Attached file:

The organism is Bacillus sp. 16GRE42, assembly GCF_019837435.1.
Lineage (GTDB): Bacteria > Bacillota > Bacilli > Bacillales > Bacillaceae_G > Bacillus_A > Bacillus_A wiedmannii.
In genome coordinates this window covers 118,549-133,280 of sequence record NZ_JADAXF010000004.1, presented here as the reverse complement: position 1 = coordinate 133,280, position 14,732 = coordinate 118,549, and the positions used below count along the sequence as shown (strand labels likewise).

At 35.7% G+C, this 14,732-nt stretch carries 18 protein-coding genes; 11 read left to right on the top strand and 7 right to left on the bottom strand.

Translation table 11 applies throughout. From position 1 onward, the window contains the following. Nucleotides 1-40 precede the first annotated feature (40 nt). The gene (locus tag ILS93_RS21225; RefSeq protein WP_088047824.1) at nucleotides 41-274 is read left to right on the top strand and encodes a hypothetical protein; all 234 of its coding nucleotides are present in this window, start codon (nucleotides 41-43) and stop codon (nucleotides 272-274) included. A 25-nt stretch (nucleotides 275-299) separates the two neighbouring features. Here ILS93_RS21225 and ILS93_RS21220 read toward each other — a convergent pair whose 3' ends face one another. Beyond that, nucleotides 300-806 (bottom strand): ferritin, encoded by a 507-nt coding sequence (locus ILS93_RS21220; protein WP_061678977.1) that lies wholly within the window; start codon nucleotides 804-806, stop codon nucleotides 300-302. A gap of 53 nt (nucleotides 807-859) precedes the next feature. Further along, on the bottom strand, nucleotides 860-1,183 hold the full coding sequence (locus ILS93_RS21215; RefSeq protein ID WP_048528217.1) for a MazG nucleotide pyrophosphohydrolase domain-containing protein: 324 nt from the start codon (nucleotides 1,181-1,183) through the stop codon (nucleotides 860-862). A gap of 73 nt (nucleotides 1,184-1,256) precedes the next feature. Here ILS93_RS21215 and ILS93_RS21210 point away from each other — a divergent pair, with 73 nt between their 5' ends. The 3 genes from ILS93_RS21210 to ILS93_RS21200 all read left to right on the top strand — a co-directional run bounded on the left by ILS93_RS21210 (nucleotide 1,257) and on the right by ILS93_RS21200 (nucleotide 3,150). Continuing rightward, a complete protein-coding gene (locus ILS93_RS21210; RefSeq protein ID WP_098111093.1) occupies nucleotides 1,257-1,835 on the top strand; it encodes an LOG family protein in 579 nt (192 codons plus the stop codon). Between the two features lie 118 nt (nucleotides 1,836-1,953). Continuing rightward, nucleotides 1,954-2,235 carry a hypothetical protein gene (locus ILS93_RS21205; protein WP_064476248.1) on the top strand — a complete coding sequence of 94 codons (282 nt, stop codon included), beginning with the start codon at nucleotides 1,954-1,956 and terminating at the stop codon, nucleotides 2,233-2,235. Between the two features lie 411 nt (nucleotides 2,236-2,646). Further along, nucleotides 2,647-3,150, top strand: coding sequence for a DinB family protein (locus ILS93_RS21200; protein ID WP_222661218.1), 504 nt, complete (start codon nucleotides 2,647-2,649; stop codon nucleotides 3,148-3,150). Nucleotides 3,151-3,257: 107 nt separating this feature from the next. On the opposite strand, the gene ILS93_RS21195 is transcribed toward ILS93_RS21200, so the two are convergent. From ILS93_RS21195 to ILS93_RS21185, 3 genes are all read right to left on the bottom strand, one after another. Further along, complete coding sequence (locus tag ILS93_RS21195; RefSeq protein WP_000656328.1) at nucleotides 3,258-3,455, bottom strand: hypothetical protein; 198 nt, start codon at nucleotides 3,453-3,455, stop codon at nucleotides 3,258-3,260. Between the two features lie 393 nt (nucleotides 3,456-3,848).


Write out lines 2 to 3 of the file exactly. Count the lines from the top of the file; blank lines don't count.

Lineage (GTDB): Bacteria > Bacillota > Bacilli > Bacillales > Bacillaceae_G > Bacillus_A > Bacillus_A wiedmannii.
In genome coordinates this window covers 118,549-133,280 of sequence record NZ_JADAXF010000004.1, presented here as the reverse complement: position 1 = coordinate 133,280, position 14,732 = coordinate 118,549, and the positions used below count along the sequence as shown (strand labels likewise).